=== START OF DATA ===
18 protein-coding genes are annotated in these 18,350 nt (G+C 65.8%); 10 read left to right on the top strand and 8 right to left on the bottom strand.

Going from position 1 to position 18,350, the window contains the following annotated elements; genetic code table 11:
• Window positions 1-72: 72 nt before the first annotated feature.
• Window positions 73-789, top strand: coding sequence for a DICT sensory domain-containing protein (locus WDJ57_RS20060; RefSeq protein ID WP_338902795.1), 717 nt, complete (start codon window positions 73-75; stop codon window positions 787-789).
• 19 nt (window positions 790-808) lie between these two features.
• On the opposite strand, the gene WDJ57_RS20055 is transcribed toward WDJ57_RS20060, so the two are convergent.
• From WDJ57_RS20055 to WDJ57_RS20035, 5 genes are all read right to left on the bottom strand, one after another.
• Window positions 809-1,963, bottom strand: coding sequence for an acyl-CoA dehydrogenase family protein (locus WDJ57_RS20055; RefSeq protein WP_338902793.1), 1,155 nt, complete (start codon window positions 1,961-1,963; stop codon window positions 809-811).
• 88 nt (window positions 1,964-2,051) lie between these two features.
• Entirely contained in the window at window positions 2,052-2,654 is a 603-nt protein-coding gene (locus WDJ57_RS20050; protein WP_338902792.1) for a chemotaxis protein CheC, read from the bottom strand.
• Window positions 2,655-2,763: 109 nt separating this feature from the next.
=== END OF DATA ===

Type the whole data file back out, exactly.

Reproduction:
18 protein-coding genes are annotated in these 18,350 nt (G+C 65.8%); 10 read left to right on the top strand and 8 right to left on the bottom strand.

Going from position 1 to position 18,350, the window contains the following annotated elements; genetic code table 11:
• Window positions 1-72: 72 nt before the first annotated feature.
• Window positions 73-789, top strand: coding sequence for a DICT sensory domain-containing protein (locus WDJ57_RS20060; RefSeq protein ID WP_338902795.1), 717 nt, complete (start codon window positions 73-75; stop codon window positions 787-789).
• 19 nt (window positions 790-808) lie between these two features.
• On the opposite strand, the gene WDJ57_RS20055 is transcribed toward WDJ57_RS20060, so the two are convergent.
• From WDJ57_RS20055 to WDJ57_RS20035, 5 genes are all read right to left on the bottom strand, one after another.
• Window positions 809-1,963, bottom strand: coding sequence for an acyl-CoA dehydrogenase family protein (locus WDJ57_RS20055; RefSeq protein WP_338902793.1), 1,155 nt, complete (start codon window positions 1,961-1,963; stop codon window positions 809-811).
• 88 nt (window positions 1,964-2,051) lie between these two features.
• Entirely contained in the window at window positions 2,052-2,654 is a 603-nt protein-coding gene (locus WDJ57_RS20050; protein WP_338902792.1) for a chemotaxis protein CheC, read from the bottom strand.
• Window positions 2,655-2,763: 109 nt separating this feature from the next.